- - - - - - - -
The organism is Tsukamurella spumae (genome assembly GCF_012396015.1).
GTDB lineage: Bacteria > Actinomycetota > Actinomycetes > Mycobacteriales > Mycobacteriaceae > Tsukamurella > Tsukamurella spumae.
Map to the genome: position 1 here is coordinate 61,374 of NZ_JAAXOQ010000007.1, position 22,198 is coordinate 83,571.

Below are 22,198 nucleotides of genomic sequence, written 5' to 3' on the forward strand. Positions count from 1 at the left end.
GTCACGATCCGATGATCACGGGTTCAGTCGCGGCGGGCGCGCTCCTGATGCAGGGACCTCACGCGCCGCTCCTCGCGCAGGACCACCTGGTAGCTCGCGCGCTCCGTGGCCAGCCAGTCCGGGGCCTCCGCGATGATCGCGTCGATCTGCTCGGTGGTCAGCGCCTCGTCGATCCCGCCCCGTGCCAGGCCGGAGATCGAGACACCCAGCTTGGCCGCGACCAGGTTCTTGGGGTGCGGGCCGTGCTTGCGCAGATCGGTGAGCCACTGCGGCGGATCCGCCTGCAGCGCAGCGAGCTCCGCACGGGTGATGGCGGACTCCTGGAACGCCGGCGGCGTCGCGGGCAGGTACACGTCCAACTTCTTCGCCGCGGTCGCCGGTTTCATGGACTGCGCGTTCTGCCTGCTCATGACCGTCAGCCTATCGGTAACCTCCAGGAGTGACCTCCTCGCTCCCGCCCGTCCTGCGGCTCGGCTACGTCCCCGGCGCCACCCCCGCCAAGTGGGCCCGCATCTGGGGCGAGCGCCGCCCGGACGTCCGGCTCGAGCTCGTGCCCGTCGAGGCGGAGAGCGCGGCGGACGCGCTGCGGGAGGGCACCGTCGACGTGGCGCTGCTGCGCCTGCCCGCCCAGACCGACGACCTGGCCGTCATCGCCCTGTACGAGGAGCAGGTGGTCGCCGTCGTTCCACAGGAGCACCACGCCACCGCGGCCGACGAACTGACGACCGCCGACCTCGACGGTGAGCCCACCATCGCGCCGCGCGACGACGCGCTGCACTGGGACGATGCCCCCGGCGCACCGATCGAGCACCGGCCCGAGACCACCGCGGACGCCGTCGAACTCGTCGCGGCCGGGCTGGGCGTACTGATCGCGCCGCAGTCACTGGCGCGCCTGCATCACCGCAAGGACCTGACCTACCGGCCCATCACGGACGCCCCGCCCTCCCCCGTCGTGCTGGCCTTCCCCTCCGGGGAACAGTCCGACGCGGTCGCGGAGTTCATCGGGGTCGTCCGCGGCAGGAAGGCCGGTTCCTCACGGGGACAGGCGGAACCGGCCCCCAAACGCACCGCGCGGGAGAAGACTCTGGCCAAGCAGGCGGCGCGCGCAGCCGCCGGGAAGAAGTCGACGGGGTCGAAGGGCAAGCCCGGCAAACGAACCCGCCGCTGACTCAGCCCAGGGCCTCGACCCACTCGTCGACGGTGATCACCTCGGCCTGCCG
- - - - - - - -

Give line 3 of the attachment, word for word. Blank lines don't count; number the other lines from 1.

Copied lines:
Map to the genome: position 1 here is coordinate 61,374 of NZ_JAAXOQ010000007.1, position 22,198 is coordinate 83,571.